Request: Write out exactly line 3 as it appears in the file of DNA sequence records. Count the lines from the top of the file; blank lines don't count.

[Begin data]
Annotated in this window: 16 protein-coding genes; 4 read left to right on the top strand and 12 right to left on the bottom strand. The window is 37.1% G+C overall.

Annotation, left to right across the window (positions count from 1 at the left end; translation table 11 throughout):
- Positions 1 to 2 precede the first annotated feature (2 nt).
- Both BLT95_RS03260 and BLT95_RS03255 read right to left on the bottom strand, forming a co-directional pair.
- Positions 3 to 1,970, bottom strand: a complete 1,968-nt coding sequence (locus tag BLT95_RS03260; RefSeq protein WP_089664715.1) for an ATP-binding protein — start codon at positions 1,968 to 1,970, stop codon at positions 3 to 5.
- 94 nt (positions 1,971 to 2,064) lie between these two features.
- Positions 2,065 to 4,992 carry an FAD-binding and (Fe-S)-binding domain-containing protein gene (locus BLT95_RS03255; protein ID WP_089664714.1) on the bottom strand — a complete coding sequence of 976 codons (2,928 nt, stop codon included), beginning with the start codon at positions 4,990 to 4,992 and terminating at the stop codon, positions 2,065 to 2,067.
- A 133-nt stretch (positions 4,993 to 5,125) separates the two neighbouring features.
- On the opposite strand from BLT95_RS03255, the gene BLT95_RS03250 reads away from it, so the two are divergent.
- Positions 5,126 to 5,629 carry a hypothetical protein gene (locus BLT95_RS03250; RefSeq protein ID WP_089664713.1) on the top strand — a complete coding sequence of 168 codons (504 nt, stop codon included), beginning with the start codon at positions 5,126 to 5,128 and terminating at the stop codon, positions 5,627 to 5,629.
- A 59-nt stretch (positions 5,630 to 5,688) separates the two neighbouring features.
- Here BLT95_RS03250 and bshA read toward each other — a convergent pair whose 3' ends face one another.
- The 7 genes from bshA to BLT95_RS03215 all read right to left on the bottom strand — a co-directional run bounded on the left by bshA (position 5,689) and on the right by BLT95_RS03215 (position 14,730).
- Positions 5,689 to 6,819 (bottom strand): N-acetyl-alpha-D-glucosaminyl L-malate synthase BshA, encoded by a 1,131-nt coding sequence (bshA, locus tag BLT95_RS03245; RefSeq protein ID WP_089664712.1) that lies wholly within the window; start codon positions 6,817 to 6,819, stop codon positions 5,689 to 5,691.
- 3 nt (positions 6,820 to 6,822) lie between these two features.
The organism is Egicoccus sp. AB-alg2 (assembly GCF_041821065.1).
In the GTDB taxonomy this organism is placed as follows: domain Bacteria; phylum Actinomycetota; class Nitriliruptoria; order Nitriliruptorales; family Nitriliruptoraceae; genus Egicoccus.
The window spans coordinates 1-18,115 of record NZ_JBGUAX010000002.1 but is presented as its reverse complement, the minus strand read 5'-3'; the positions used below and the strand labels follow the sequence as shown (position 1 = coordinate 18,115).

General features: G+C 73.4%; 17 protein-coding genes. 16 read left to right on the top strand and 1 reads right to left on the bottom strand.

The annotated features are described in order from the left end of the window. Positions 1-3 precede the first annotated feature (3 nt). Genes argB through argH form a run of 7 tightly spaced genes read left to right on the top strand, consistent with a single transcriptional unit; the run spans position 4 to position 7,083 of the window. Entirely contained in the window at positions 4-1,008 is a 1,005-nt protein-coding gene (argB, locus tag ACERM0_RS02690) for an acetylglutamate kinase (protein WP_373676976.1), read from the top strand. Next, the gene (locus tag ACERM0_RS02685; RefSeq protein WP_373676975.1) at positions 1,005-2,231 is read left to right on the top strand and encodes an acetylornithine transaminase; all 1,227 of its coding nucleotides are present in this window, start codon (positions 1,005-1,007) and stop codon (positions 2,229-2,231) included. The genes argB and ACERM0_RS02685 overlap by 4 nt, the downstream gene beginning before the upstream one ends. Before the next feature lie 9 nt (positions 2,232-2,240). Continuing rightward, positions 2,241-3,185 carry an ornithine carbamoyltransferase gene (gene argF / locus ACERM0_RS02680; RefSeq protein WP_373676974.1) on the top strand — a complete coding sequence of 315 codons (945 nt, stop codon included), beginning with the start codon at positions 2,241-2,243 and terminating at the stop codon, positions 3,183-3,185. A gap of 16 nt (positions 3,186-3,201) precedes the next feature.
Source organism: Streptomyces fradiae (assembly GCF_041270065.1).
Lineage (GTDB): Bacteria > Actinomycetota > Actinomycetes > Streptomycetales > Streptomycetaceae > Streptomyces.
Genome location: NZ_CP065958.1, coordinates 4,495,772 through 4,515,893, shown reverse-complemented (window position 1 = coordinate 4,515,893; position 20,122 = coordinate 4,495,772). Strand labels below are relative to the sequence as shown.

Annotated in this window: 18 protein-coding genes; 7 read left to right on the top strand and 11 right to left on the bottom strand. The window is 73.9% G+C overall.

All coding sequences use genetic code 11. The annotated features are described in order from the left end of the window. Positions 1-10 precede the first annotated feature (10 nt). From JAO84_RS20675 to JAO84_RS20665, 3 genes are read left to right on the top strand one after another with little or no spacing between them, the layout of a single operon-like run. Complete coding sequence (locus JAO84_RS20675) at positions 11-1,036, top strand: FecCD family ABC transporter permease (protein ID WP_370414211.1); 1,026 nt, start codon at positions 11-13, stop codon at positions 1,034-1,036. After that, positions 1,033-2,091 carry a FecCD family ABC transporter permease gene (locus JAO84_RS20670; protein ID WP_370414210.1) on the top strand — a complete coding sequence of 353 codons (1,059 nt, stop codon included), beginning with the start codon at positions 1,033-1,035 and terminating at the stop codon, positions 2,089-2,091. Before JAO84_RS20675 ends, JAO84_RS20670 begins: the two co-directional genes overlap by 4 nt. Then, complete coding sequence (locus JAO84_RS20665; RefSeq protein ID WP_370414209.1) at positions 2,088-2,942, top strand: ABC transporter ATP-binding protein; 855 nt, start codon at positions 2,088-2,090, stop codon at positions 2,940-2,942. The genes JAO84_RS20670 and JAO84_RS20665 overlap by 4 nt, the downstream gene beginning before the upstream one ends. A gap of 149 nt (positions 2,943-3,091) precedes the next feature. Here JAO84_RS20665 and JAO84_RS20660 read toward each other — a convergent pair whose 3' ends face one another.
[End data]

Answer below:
- Positions 1 to 2 precede the first annotated feature (2 nt).